President Donald Trump spoke with Libyan general Khalifa Haftar at the beginning of this week when he applauded the general on his efforts “in fighting terrorism and securing Libya’s vast oil resources.” At the same time, Haftar’s troops were continuing their offensive on the U.S.-backed government in the Libyan capital.
The White House said in a statement Friday that President Trump also discussed with the general “a shared vision for Libya’s transition to a stable, democratic political system.”
Trump apparently made no mention of Haftar’s offensive, while his comments notably differ from ones made by his administration, CNN writes. Earlier this month, Secretary of State Mike Pompeo said the United States opposed “the military offensive by Khalifa Haftar’s forces,” calling on the general to stop the march on the Libyan capital Tripoli.
“This unilateral military campaign against Tripoli is endangering civilians and undermining prospects for a better future for all Libyans,” Pompeo added.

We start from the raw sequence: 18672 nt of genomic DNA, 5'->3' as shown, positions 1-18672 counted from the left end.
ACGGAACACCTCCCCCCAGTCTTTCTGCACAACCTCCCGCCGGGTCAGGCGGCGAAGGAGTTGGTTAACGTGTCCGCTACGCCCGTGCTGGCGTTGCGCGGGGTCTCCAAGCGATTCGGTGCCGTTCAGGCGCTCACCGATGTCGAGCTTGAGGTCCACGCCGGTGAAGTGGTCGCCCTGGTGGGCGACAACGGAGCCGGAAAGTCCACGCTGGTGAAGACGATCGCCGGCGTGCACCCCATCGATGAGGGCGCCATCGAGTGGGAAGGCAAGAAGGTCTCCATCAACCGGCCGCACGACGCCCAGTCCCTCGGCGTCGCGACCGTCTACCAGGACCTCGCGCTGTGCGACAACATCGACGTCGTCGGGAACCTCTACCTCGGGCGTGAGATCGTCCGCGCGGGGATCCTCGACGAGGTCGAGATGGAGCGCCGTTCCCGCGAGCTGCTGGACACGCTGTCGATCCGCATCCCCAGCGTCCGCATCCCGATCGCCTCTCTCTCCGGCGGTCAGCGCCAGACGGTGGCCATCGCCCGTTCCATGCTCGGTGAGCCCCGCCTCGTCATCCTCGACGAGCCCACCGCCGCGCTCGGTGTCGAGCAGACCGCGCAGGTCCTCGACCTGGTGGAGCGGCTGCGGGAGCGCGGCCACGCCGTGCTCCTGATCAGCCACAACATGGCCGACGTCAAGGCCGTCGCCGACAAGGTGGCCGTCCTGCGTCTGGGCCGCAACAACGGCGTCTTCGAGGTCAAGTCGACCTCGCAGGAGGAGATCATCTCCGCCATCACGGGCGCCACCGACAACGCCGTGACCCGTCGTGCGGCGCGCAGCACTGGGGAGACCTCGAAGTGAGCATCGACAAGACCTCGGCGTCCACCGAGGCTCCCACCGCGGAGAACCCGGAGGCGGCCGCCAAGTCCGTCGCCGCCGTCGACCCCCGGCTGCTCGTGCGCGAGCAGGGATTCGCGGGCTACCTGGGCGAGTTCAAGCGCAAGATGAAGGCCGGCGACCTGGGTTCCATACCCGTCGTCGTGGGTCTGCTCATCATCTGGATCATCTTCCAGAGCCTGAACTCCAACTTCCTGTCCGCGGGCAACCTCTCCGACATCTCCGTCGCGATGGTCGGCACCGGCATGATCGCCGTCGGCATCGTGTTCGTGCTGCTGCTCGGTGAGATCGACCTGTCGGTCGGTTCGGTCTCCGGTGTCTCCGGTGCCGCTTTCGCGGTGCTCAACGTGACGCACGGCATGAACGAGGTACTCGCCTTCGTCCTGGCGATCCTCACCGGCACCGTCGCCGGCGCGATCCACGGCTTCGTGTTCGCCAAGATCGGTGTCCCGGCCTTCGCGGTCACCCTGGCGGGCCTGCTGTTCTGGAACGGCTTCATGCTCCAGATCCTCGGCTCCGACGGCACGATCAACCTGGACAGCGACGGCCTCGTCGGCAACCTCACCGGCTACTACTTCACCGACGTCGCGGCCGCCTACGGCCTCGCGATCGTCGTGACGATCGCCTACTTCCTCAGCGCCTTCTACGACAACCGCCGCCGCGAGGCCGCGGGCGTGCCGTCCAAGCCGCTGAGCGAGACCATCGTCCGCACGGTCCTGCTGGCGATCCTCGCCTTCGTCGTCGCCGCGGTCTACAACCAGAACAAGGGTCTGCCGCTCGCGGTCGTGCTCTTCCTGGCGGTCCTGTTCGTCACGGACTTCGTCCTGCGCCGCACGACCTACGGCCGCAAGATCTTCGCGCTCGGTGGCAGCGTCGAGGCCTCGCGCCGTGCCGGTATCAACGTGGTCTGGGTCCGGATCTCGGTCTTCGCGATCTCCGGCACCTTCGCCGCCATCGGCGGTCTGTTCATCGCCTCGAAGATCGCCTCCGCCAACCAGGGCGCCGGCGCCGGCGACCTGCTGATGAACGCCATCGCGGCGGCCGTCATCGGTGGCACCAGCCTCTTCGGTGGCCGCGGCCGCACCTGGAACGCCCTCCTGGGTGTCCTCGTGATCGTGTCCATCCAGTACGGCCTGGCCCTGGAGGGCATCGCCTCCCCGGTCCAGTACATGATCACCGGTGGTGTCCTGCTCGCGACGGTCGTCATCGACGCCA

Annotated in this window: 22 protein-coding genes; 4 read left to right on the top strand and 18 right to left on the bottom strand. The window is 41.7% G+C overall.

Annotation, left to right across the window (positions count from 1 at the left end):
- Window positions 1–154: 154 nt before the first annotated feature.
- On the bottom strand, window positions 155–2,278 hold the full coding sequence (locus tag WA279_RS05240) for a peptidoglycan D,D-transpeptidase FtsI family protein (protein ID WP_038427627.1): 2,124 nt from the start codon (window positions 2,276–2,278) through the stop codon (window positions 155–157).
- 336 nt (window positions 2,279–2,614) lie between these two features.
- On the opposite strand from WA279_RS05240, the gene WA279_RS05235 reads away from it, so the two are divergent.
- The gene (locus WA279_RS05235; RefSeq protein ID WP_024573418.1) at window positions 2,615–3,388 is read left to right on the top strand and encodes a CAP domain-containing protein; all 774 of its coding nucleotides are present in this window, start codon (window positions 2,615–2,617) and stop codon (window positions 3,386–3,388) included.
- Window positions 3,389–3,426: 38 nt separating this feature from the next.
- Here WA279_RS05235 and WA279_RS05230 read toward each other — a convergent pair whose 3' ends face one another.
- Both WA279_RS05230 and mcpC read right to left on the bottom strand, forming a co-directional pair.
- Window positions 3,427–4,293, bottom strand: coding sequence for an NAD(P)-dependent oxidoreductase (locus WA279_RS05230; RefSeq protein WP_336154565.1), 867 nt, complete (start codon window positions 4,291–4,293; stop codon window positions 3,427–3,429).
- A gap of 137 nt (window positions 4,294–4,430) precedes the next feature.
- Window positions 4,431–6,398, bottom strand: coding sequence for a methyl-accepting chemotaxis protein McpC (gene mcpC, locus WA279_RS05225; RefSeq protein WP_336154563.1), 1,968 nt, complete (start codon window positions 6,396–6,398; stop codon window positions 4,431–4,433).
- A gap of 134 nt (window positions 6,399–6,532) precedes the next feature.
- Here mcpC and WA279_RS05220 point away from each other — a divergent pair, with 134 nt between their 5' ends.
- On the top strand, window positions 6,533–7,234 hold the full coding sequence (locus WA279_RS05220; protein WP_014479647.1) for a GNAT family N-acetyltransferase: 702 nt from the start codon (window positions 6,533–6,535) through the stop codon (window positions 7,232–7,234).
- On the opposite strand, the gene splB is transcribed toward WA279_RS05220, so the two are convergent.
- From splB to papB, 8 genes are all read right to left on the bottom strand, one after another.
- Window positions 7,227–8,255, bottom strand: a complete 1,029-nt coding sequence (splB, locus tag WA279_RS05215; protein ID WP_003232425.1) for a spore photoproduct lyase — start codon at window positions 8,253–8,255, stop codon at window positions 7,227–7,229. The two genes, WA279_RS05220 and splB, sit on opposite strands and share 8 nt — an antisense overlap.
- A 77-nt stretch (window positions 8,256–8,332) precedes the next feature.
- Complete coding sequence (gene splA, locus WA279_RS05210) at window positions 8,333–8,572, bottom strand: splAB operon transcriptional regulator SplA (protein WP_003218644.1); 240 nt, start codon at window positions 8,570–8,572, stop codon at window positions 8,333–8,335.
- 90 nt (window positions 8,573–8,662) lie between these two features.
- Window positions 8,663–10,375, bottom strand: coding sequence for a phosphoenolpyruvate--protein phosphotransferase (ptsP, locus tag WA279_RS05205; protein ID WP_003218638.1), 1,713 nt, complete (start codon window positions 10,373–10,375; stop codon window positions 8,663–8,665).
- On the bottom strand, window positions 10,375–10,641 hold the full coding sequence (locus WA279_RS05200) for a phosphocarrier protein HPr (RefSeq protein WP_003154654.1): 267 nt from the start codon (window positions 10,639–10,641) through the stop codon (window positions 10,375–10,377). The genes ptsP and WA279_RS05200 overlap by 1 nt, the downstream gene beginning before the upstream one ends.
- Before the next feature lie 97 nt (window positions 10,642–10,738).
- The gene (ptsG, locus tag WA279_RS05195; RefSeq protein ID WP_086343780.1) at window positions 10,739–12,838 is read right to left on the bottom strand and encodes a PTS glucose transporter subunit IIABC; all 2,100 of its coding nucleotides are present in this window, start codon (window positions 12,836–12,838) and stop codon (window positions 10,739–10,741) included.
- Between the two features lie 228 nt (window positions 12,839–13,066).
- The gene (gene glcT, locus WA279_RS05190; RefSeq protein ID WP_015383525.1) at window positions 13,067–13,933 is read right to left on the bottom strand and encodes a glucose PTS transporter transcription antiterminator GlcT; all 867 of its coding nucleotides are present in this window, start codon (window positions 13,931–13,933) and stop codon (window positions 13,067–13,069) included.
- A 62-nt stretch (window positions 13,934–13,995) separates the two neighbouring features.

The World Health Organization has registered 213 dead and another 1,009 injured after fighting began earlier this month.
Asked if the U.S. supported Haftar’s offense on the capital, acting Secretary of Defense Pat Shanahan said “a military solution is not what Libya needs” and added that the Pentagon’s views on the country are “well aligned” with Trump’s.
“A military solution is not what Libya needs, so what we’ve said before and what I do support is Field Marshal Haftar’s support in terms of his role in counterterrorism but where we need Field Marshal Haftar’s support is in building democratic stability there in the region,” Shanahan noted.
The U.S. supports the UN recognized government of National Accord led by Prime Minister Fayez al-Sarraj, although some officials have maintained contacts with Haftar. After his April 4 attack on Tripoli, the U.S. withdrew some troops from Libya as a result of “increased unrest” in the North African country.